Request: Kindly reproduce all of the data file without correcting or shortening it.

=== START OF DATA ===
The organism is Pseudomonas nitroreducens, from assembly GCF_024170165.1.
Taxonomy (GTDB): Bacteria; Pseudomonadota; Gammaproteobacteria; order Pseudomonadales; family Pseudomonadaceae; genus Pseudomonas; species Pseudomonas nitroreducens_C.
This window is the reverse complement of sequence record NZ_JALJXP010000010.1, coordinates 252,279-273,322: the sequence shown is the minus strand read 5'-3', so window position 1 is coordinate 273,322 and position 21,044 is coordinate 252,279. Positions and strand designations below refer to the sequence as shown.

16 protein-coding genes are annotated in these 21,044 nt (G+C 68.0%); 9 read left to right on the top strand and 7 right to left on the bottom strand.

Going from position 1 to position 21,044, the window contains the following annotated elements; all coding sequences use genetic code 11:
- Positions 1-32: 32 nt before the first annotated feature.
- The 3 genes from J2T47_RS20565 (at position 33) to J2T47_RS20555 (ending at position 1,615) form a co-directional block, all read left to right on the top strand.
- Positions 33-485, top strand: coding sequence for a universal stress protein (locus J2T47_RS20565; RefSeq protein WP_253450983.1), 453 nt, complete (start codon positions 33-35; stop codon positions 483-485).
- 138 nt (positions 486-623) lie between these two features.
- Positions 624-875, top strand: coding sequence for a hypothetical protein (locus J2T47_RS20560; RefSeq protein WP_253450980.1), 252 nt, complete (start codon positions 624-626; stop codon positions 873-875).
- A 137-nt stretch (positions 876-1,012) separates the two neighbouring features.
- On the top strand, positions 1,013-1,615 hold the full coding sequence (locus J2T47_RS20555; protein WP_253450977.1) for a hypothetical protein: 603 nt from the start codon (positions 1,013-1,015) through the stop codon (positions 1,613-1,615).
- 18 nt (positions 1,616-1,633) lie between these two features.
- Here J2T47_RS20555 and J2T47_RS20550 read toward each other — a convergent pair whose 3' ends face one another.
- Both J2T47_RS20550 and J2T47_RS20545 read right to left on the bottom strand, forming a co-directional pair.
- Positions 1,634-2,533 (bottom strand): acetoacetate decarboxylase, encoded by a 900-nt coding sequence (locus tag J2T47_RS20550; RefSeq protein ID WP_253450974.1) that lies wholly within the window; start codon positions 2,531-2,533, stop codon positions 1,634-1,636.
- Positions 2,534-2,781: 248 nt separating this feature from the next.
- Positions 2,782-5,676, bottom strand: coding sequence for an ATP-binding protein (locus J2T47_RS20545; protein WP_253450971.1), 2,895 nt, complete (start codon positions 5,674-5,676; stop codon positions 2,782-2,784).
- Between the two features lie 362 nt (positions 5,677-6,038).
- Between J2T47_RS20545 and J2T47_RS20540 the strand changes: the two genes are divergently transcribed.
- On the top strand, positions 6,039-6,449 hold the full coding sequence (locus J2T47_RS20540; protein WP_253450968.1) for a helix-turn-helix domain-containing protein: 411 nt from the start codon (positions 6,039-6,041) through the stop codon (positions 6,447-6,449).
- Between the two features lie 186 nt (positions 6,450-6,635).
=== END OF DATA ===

The organism is Pseudomonas nitroreducens, from assembly GCF_024170165.1.
Taxonomy (GTDB): Bacteria; Pseudomonadota; Gammaproteobacteria; order Pseudomonadales; family Pseudomonadaceae; genus Pseudomonas; species Pseudomonas nitroreducens_C.
This window is the reverse complement of sequence record NZ_JALJXP010000010.1, coordinates 252,279-273,322: the sequence shown is the minus strand read 5'-3', so window position 1 is coordinate 273,322 and position 21,044 is coordinate 252,279. Positions and strand designations below refer to the sequence as shown.

16 protein-coding genes are annotated in these 21,044 nt (G+C 68.0%); 9 read left to right on the top strand and 7 right to left on the bottom strand.

Going from position 1 to position 21,044, the window contains the following annotated elements; all coding sequences use genetic code 11:
- Positions 1-32: 32 nt before the first annotated feature.
- The 3 genes from J2T47_RS20565 (at position 33) to J2T47_RS20555 (ending at position 1,615) form a co-directional block, all read left to right on the top strand.
- Positions 33-485, top strand: coding sequence for a universal stress protein (locus J2T47_RS20565; RefSeq protein WP_253450983.1), 453 nt, complete (start codon positions 33-35; stop codon positions 483-485).
- 138 nt (positions 486-623) lie between these two features.
- Positions 624-875, top strand: coding sequence for a hypothetical protein (locus J2T47_RS20560; RefSeq protein WP_253450980.1), 252 nt, complete (start codon positions 624-626; stop codon positions 873-875).
- A 137-nt stretch (positions 876-1,012) separates the two neighbouring features.
- On the top strand, positions 1,013-1,615 hold the full coding sequence (locus J2T47_RS20555; protein WP_253450977.1) for a hypothetical protein: 603 nt from the start codon (positions 1,013-1,015) through the stop codon (positions 1,613-1,615).
- 18 nt (positions 1,616-1,633) lie between these two features.
- Here J2T47_RS20555 and J2T47_RS20550 read toward each other — a convergent pair whose 3' ends face one another.
- Both J2T47_RS20550 and J2T47_RS20545 read right to left on the bottom strand, forming a co-directional pair.
- Positions 1,634-2,533 (bottom strand): acetoacetate decarboxylase, encoded by a 900-nt coding sequence (locus tag J2T47_RS20550; RefSeq protein ID WP_253450974.1) that lies wholly within the window; start codon positions 2,531-2,533, stop codon positions 1,634-1,636.
- Positions 2,534-2,781: 248 nt separating this feature from the next.
- Positions 2,782-5,676, bottom strand: coding sequence for an ATP-binding protein (locus J2T47_RS20545; protein WP_253450971.1), 2,895 nt, complete (start codon positions 5,674-5,676; stop codon positions 2,782-2,784).
- Between the two features lie 362 nt (positions 5,677-6,038).
- Between J2T47_RS20545 and J2T47_RS20540 the strand changes: the two genes are divergently transcribed.
- On the top strand, positions 6,039-6,449 hold the full coding sequence (locus J2T47_RS20540; protein WP_253450968.1) for a helix-turn-helix domain-containing protein: 411 nt from the start codon (positions 6,039-6,041) through the stop codon (positions 6,447-6,449).
- Between the two features lie 186 nt (positions 6,450-6,635).